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Gasoline

This Catalan novel, originally published in 1983, skewers New York's art scene in the Eighties

Reviewed by Jay Trachtenberg, Fri., July 9, 2010

Book Review

Gasoline

by Quim Monzó
Open Letter, 141 pp., $14.95 (paper)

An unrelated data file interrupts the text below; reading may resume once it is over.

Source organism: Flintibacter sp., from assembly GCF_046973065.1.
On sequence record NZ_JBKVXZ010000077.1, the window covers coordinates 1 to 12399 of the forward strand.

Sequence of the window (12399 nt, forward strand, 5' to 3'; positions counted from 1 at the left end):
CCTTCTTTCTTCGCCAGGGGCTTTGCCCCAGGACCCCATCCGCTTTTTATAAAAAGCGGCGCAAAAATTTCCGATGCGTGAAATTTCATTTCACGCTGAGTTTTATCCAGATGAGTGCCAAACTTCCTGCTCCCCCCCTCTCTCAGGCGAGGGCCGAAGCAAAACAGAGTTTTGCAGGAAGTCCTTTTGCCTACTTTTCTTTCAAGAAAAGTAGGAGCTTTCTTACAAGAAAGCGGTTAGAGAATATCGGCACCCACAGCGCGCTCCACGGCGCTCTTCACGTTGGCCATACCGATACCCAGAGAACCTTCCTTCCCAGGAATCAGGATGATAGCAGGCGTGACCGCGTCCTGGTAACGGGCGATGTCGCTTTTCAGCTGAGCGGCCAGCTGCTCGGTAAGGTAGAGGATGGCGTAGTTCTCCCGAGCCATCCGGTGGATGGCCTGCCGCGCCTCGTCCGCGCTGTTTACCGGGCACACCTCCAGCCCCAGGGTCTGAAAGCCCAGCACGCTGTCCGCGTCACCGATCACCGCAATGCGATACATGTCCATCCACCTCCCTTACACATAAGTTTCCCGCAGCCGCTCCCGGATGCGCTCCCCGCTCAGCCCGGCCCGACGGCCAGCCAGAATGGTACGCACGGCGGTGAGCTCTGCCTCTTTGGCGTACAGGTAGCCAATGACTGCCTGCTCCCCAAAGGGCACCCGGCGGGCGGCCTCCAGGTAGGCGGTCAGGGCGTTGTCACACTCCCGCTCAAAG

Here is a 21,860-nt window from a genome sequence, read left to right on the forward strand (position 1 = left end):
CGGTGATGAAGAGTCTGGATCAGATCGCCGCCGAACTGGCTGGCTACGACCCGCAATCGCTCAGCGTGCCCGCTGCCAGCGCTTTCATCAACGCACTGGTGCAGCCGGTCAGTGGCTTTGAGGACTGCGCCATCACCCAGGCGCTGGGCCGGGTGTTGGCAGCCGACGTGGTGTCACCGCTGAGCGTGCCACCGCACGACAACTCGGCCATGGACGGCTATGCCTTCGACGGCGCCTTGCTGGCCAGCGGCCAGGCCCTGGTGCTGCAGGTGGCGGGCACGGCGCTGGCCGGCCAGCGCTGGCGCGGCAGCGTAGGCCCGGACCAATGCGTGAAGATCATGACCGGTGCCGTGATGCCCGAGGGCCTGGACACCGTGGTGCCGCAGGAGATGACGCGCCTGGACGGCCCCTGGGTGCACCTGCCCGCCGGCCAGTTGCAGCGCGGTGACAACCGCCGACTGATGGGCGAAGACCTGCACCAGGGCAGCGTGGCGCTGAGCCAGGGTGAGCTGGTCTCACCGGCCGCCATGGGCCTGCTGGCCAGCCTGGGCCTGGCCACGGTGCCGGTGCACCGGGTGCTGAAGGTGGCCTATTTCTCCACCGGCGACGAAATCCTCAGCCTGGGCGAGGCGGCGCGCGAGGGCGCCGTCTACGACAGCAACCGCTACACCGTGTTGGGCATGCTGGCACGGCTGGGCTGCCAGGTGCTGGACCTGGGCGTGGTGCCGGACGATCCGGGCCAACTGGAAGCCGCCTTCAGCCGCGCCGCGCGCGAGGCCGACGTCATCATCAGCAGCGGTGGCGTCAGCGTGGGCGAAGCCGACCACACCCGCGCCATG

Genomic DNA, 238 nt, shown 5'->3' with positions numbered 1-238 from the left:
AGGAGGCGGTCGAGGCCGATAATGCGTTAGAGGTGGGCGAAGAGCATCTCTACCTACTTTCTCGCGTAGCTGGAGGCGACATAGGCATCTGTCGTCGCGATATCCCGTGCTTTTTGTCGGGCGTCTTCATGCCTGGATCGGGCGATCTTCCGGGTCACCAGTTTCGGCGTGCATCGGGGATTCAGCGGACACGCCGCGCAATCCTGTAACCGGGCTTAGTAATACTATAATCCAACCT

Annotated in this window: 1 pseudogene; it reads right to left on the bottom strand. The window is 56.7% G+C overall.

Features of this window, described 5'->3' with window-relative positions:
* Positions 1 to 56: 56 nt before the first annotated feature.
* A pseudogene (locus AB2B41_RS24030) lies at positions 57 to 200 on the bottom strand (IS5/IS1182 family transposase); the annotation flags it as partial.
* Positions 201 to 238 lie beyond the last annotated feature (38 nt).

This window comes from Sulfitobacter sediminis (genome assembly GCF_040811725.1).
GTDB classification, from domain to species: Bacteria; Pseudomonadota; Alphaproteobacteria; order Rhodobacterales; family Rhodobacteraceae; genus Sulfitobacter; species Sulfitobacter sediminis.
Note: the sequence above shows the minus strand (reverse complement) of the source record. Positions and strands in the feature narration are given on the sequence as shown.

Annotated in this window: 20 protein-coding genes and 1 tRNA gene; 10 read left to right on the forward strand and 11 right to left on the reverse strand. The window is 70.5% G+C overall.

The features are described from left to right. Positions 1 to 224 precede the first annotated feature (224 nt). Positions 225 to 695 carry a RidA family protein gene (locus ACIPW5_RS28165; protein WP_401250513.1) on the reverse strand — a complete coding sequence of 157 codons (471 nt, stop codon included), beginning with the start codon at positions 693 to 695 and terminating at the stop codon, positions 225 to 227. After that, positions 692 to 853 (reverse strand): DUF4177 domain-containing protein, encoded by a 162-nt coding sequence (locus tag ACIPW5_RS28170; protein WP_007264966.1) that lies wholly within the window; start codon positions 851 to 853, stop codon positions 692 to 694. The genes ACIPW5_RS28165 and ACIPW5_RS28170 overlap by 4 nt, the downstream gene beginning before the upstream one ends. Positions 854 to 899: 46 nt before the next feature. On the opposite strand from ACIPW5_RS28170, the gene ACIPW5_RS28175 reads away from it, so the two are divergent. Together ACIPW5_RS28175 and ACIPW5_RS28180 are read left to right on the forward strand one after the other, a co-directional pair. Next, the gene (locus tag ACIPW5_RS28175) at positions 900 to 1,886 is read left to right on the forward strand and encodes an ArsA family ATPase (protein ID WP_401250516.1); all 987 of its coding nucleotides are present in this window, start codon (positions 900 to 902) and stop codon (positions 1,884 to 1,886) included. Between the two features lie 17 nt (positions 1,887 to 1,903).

What fuels the artistic process? What explains an artistic block, and how does one deal with it? Is there any rhyme or reason to either? These are questions that are at least implied by Barcelonan writer Quim Monzó in this slim, often funny novel. Originally written in Catalan (translated by Mary Ann Newman) and published in Spain in 1983, Gasoline is set in the New York City art scene of the early 1980s among Catalonian expatriates. Painter Heribert Juliá has experienced a recent meteoric rise to fame and is only weeks away from a highly anticipated exhibit of his new work. But he's blocked and unable to create, spending hours killing time and hoping inspiration will strike. He sleeps in late, takes long walks, goes to bars where he can't decide what to order, and visits porn shops. Out of boredom he engages in intricate mind games involving numbers, stamps, and then coins. Frustrated, Juliá even contemplates an exhibit of blank canvases, but that's already been done. He's almost pleased to discover his wife is having an affair, while he is also losing interest in his mistress. When an amorous escapade in a museum results in an injury requiring hospitalization, Juliá's wife suggests that his exhibit be replaced by the work of the hot new artist on the scene, Humbert Herrera, who just happens to be her paramour. Not only is Juliá supplanted artistically, but he is also replaced as the story's main character with the second half of the book focusing on Herrera, who, contrary to Juliá, is bursting with creative fervor. Ironically, Herrera is more or less a mirror image of his rival, engaging in the same sorts of bizarre behaviors, demonstrating similar paranoid thinking, and even obsessing over the same painting, Edward Hopper's Nighthawks. Monzó satirizes New York's self-important art scene (or at least the egos that populate it), using humor, of course, but also not ignoring the darker sides that come with obsession and intense creativity. He employs nonlinear dream sequences to good effect, making the reader question reality. We don't really get answers to the mysteries of creativity, but perhaps the book's metaphorical title hints at its elusive, ephemeral nature.

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